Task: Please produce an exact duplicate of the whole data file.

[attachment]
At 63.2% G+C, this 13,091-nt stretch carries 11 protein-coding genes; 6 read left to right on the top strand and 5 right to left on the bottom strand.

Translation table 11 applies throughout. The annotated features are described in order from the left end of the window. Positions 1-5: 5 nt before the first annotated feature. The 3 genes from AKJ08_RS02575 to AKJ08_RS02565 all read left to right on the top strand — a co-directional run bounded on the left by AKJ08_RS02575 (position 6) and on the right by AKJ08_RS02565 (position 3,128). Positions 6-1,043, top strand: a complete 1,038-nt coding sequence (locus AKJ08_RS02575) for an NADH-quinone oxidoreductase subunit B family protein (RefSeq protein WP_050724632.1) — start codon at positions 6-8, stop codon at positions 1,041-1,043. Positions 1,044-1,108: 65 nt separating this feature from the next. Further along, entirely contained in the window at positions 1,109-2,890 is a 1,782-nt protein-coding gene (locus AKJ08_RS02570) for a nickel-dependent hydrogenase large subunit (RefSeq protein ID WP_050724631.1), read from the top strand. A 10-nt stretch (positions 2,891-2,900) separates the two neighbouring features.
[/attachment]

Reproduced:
At 63.2% G+C, this 13,091-nt stretch carries 11 protein-coding genes; 6 read left to right on the top strand and 5 right to left on the bottom strand.

Translation table 11 applies throughout. The annotated features are described in order from the left end of the window. Positions 1-5: 5 nt before the first annotated feature. The 3 genes from AKJ08_RS02575 to AKJ08_RS02565 all read left to right on the top strand — a co-directional run bounded on the left by AKJ08_RS02575 (position 6) and on the right by AKJ08_RS02565 (position 3,128). Positions 6-1,043, top strand: a complete 1,038-nt coding sequence (locus AKJ08_RS02575) for an NADH-quinone oxidoreductase subunit B family protein (RefSeq protein WP_050724632.1) — start codon at positions 6-8, stop codon at positions 1,041-1,043. Positions 1,044-1,108: 65 nt separating this feature from the next. Further along, entirely contained in the window at positions 1,109-2,890 is a 1,782-nt protein-coding gene (locus AKJ08_RS02570) for a nickel-dependent hydrogenase large subunit (RefSeq protein ID WP_050724631.1), read from the top strand. A 10-nt stretch (positions 2,891-2,900) separates the two neighbouring features.